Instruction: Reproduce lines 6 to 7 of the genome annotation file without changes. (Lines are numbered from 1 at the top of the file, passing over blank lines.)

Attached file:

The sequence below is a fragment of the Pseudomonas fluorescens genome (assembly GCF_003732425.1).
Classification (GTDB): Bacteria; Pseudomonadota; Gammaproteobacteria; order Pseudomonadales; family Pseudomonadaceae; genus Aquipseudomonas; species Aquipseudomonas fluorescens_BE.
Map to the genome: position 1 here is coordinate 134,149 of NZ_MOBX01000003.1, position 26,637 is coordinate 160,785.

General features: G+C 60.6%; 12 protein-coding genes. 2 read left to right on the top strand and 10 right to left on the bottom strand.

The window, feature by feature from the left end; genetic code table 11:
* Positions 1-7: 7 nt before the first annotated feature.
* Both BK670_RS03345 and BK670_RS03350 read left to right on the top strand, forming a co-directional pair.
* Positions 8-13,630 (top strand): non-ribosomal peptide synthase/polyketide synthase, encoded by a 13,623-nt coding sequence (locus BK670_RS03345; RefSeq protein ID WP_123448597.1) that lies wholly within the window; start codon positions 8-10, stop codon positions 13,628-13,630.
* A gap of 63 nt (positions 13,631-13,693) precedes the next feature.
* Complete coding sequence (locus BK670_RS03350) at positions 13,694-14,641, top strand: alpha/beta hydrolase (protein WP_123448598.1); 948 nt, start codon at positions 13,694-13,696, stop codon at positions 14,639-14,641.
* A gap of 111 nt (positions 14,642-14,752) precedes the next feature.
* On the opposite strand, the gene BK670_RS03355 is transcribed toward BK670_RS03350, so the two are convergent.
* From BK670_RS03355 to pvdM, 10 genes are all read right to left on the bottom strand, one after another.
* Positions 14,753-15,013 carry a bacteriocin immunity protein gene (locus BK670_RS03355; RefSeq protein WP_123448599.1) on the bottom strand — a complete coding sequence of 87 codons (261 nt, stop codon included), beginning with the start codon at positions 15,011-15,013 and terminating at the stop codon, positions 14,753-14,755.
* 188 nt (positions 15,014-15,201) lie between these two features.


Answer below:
* Positions 1-7: 7 nt before the first annotated feature.
* Both BK670_RS03345 and BK670_RS03350 read left to right on the top strand, forming a co-directional pair.